Both of these monuments are worth a visit and both should be visited in the early evening so they can be seen in both daylight and under lighting.
There are some terrific drives in the Black Hills. We saw many on motorcycles which Scott thinks would be the perfect way to see the area. We, though, did it all in our Ford F350. We had some tight fits, but thousands of people enjoy these drives in all kinds of vehicles each year.
Iron Mountain Road runs between Mt. Rushmore National Memorial and Custer State Park. It’s a thoroughly enjoyable drive with winding roads with glimpses of Mount Rushmore which is framed by the tunnels. This drive has the famous pigtail bridges and wonderful Black Hills scenery. I really enjoyed stopping at a pull off and getting my first real glimpse of Mount Rushmore if only at a distance.
The state park’s Wildlife Loop road is another fun drive. It takes you through open grasslands and hills where much of the park wildlife live. There were cute prairie dogs popping in and out their holes as traffic continues by. We saw pronghorn antelope out in the field and a herd of burros (descended from the burros of years gone by which were used to transport visitors to the top of Black Elk Peak). When the rides were discontinued years ago the burros were released into park. The burros have become expert beggars. We watched as two of them went to a small car and stuck their heads in wanting food. The colts were cute but when people didn’t feed them they wandered down the road and back into the meadow area. Of course, the main wildlife attraction at Custer is the buffalo herds. We were amazed at the size of the animals. We saw several groups including some with calves coming down for water. A very pleasant drive.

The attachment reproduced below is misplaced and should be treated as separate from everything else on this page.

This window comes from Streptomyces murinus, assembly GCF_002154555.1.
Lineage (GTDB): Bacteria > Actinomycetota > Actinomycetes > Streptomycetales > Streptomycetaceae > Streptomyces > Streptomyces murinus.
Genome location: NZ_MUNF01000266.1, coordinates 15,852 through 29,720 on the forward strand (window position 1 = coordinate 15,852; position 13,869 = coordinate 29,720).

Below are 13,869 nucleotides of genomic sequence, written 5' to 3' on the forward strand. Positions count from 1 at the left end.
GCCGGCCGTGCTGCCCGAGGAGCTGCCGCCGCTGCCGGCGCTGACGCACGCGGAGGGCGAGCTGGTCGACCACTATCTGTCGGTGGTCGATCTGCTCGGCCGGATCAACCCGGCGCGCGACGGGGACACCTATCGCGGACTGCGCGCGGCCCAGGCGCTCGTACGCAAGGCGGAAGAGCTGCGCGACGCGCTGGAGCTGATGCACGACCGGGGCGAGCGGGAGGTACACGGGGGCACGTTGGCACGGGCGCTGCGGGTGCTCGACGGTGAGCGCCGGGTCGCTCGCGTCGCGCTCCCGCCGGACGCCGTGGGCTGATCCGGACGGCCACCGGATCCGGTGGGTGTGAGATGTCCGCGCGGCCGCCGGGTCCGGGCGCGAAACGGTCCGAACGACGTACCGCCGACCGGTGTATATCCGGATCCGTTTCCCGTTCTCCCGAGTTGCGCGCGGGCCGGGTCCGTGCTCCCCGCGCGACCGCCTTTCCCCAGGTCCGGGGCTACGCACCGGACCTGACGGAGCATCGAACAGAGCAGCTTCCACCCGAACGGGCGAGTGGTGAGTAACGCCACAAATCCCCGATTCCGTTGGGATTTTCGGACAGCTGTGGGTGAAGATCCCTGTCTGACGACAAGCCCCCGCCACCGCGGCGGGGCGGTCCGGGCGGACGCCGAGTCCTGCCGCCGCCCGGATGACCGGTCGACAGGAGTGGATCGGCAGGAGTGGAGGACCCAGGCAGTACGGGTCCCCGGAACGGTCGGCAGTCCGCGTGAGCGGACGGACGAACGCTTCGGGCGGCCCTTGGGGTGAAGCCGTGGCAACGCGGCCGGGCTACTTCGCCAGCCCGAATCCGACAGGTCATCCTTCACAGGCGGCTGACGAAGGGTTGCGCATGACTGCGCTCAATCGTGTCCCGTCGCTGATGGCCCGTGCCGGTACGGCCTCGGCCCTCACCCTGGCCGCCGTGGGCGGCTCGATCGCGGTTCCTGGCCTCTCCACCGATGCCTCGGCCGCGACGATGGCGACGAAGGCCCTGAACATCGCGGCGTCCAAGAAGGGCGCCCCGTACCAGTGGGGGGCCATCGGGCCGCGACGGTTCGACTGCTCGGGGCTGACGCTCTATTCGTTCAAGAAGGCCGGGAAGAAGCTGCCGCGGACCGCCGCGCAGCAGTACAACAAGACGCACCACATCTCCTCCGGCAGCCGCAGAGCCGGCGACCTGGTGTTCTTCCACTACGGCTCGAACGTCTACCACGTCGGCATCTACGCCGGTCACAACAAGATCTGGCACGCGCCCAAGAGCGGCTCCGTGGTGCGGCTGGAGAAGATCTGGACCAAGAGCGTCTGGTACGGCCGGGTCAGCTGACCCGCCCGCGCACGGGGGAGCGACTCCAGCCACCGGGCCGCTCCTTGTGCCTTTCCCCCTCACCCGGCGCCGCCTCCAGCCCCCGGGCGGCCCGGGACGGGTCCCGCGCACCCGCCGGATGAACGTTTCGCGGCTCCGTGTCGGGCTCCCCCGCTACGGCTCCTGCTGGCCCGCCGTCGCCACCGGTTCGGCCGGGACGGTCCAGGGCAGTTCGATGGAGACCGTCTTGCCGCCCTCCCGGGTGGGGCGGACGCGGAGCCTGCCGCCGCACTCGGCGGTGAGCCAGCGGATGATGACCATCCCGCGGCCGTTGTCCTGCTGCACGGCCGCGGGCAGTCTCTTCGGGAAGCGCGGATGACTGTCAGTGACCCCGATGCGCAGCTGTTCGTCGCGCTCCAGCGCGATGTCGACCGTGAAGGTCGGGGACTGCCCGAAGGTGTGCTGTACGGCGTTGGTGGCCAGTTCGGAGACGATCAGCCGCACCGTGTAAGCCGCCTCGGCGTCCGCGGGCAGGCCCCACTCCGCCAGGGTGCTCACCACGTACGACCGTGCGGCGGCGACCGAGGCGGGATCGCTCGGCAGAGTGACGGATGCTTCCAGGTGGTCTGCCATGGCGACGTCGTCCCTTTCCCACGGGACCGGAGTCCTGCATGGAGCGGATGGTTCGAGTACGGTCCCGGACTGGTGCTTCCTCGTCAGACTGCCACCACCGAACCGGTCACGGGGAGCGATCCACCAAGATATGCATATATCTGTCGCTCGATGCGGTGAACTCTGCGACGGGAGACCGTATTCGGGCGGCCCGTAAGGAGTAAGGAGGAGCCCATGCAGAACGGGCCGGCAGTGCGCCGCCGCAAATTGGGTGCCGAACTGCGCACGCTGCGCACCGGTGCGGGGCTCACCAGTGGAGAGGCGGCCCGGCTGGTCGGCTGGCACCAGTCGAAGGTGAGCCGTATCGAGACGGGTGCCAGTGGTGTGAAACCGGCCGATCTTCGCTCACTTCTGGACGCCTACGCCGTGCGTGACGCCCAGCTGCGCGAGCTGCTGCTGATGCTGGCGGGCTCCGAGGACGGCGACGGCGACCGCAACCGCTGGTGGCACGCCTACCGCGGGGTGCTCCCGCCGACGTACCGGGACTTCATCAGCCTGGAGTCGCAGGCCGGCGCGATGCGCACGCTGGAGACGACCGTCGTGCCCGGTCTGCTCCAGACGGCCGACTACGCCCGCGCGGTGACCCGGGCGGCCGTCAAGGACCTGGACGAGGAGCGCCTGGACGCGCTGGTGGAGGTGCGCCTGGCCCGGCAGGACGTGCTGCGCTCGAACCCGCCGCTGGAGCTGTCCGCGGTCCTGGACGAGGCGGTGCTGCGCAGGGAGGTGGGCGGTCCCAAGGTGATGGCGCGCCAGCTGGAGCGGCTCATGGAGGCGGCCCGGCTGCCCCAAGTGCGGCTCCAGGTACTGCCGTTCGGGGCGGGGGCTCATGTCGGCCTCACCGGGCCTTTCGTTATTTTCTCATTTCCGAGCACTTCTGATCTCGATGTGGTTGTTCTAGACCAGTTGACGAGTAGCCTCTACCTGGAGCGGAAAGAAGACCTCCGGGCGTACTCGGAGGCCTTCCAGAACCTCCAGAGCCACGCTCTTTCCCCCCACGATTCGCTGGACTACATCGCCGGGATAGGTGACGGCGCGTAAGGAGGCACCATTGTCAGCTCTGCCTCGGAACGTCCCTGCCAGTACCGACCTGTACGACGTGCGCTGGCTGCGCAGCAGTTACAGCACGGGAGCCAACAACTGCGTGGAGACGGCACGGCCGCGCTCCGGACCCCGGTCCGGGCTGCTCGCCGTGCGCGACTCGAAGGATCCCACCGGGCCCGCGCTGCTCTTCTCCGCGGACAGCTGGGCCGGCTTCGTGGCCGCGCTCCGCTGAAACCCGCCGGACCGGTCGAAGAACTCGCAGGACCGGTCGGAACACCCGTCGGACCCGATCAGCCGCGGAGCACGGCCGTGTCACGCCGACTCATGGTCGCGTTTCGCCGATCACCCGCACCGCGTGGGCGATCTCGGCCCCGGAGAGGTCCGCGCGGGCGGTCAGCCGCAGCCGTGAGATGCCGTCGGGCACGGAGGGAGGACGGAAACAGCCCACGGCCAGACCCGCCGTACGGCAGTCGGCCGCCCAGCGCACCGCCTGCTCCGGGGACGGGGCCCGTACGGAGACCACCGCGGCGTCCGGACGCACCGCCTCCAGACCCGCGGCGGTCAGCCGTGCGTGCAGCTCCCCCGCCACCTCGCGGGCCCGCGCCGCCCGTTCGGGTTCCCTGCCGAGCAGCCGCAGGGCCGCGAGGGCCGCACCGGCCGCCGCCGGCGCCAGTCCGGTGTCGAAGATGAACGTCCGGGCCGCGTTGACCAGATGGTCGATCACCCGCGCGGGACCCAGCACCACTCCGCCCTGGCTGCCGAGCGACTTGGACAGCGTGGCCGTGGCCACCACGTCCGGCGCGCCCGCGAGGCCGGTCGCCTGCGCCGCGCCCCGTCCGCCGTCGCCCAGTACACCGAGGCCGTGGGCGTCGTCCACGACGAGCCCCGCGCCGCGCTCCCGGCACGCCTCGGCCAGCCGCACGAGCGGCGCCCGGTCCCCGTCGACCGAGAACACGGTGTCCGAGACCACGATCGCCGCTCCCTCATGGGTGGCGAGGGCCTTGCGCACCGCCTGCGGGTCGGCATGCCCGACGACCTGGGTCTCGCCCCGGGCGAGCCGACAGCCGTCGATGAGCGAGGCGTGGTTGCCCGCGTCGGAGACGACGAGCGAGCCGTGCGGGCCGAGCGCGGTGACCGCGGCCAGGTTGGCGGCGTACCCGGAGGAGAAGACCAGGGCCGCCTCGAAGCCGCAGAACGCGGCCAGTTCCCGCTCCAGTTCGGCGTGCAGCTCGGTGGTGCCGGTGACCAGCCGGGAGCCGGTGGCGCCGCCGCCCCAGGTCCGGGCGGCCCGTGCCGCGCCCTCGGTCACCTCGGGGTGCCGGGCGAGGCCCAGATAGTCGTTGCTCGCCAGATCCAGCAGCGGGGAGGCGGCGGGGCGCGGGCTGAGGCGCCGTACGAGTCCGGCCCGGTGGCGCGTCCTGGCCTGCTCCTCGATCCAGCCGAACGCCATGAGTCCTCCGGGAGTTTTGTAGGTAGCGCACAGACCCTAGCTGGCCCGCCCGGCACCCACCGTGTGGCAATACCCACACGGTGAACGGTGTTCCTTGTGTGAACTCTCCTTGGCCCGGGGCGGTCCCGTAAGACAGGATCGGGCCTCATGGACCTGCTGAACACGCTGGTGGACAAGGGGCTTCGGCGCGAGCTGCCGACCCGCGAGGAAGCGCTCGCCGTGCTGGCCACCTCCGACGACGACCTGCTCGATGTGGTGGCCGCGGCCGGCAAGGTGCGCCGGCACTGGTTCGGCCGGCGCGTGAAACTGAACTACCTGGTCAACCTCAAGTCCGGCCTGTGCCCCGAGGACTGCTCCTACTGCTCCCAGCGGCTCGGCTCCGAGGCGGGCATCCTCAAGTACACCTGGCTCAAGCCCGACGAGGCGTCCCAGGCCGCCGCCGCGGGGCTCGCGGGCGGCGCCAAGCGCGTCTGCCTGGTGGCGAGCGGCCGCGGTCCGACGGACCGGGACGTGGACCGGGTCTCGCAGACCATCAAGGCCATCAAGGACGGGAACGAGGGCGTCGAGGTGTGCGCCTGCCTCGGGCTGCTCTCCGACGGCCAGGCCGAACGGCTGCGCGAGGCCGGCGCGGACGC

Custer State Park has a long history and many buildings. We drove past the current State Game lodge, a beautiful building opened in 1922. We saw buildings that the CCC built in the 1930’s. My favorite stop was the home of Badger Clark, South Dakota’s first poet Laureate. He cut the trees, hauled the rocks and built the home himself and it is just as he left it in 1957 when he died. His poetry and books are the story of a man living an independent life. An interpreter is on site giving tours daily June through Labor Day.
Another fun drive was Needles Highway with its narrow tunnels. Most are single lane so must be approached with caution. We went through one called “keyhole” that was so narrow that Scott pulled the side mirrors in. We enjoyed seeing formations that look like needles made of granite. There are many picturesque vistas to be enjoyed.
These drives are so scenic that I know they can be driven again and again as they showcase the beauty of the Black Hills of South Dakota.